Anthony and Jane met up again in 2018 according to her Facebook, with these delightful pictures, one of them featuring Anthony’s wife as well. Anthony got married young to Georgina, by the way, at age 23 back in 1971, and they seem happy to this day. I love long happy marriages like that.
The 1980s were really the Anthony Andrews heyday. Between Brideshead and Pimpernel he did a few The Love Boat episodes. I saw them back in the 1980s as well and they were gratingly cheesy to me even back then (and so silly with how quickly Tony and Julie fell in love!) but nonetheless, I found Anthony absolutely charming (especially in that first episode) as the vet who falls in love with the cruise director and almost marries her…
Anthony also played Ivanhoe in a TV movie at the beginning of the 80s. That one I had never seen until recently. While Anthony is absolutely gorgeous in it (and apparently did most of the riding himself in that – he’s a keen rider and within the UK ‘horse circuit’ he is friends with Princess Anne who is also godmother to his daughter), I found the film quite terrible, starting with the concept that Jews belong to a “race”…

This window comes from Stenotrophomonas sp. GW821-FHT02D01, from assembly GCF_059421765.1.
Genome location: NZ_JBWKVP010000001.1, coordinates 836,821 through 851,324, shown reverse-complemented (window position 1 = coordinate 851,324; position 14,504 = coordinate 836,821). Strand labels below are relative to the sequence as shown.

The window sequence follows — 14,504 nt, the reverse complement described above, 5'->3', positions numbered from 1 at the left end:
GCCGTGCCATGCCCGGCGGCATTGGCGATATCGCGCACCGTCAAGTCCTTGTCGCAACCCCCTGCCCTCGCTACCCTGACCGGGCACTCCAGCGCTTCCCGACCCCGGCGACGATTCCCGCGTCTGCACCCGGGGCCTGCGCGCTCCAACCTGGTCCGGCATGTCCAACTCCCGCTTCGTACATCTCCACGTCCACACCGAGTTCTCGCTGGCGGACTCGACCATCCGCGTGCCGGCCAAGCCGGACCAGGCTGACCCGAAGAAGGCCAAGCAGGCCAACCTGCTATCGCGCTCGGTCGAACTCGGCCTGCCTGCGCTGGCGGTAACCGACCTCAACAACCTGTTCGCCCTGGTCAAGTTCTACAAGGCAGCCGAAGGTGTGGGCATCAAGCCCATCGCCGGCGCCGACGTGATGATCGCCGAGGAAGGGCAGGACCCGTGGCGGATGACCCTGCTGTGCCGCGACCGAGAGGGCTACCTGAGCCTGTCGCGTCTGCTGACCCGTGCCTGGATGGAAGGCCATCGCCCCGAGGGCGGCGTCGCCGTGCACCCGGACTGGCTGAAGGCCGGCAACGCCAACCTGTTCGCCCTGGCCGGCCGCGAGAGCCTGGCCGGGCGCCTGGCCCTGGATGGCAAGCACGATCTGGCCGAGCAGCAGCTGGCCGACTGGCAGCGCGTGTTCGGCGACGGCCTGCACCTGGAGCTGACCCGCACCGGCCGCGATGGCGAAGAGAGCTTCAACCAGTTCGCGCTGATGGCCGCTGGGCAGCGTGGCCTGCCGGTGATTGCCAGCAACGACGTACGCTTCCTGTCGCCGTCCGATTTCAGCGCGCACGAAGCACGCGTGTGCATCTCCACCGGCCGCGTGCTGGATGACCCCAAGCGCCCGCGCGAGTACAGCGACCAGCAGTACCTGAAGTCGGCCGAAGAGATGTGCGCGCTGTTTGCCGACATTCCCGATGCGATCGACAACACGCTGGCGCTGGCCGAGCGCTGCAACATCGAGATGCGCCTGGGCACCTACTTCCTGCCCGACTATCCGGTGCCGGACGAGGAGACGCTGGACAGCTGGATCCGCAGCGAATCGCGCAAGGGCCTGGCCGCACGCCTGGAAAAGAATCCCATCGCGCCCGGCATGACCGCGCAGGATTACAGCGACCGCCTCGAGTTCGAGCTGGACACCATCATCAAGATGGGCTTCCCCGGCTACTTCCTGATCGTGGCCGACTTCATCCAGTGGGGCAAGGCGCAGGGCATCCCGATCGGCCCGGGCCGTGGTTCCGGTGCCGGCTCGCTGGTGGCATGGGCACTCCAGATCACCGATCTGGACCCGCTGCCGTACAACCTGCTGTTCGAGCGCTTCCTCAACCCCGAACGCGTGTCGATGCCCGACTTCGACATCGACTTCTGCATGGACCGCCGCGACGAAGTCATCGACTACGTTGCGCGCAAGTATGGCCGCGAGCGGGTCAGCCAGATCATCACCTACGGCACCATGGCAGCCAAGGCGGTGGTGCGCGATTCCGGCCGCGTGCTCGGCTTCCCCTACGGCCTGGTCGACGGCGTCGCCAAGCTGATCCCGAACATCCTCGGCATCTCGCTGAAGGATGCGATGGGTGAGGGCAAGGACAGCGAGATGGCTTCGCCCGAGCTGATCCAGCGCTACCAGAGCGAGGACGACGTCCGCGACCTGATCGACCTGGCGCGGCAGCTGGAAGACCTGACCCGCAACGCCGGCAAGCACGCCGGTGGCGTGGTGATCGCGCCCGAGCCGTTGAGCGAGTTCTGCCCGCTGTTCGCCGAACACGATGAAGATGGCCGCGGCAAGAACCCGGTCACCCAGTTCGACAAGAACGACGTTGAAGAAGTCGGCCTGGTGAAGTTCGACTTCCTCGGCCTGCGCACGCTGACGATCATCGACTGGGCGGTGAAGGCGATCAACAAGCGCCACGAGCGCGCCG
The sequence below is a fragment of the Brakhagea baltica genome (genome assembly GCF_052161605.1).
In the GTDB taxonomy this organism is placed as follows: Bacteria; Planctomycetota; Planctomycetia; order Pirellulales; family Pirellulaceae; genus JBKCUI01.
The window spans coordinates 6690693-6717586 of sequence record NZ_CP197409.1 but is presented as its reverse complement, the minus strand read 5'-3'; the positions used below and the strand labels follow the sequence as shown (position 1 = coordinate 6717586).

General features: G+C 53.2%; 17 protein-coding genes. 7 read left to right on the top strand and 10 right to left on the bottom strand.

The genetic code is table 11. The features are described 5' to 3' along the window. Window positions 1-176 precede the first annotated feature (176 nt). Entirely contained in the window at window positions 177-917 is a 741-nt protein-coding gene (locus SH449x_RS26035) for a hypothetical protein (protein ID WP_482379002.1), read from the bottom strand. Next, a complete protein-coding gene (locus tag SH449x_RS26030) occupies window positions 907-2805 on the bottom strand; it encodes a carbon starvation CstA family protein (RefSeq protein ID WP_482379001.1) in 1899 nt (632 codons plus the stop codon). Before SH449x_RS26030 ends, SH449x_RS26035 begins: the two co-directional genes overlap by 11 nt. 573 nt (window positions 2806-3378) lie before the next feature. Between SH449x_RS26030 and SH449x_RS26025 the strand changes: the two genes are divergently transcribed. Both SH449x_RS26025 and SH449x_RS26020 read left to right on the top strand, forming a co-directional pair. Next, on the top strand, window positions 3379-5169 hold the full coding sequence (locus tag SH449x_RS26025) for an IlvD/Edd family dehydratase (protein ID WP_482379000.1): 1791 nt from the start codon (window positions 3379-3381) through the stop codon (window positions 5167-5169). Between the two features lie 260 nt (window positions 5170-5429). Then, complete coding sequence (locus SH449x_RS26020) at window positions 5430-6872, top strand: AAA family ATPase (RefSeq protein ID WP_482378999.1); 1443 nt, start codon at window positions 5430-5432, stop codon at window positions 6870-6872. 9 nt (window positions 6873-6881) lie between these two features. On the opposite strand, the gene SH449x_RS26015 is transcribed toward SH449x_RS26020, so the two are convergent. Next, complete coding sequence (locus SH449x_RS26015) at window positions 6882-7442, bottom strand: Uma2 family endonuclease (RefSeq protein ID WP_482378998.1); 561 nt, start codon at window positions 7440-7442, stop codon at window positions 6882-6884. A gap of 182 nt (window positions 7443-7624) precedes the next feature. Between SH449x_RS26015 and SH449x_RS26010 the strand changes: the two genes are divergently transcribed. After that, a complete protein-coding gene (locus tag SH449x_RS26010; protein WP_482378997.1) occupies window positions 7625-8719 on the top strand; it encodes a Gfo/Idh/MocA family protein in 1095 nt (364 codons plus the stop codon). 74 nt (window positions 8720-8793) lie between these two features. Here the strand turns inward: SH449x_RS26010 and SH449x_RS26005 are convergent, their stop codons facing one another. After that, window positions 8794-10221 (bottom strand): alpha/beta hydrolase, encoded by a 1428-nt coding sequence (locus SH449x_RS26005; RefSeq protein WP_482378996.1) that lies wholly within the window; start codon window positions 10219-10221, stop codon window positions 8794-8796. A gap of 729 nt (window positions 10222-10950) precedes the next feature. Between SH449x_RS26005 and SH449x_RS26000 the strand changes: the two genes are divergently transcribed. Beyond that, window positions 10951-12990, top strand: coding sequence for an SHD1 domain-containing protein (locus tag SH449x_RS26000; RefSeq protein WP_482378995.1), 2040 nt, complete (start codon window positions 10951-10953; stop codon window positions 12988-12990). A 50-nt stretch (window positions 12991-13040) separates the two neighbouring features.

I don’t think I’ll ever watch that movie again, but oh, his kind, brown eyes!
After Pimpernel he did a crime thing for US television called Sparkling Cyanide with Deborah Raffin adapted from Agatha Christie, which I also remember watching at the time. Again, I liked Andrews in what was an alright watch.
Another film I remember watching was Under the Volcano which he did in 1984 with Albert Finney and Jacqueline Bisset. Now, that was much better material and he did really well in that, I loved him in it! Albert Finney was (rightly so) nominated for an Oscar for this film. Even watching it again now (available on YouTube), I still find it a good movie albeit a very depressing watch. I wouldn’t mind riding off into the sunset with tortured Hugh Firmin, even though this was totally not that kind of movie…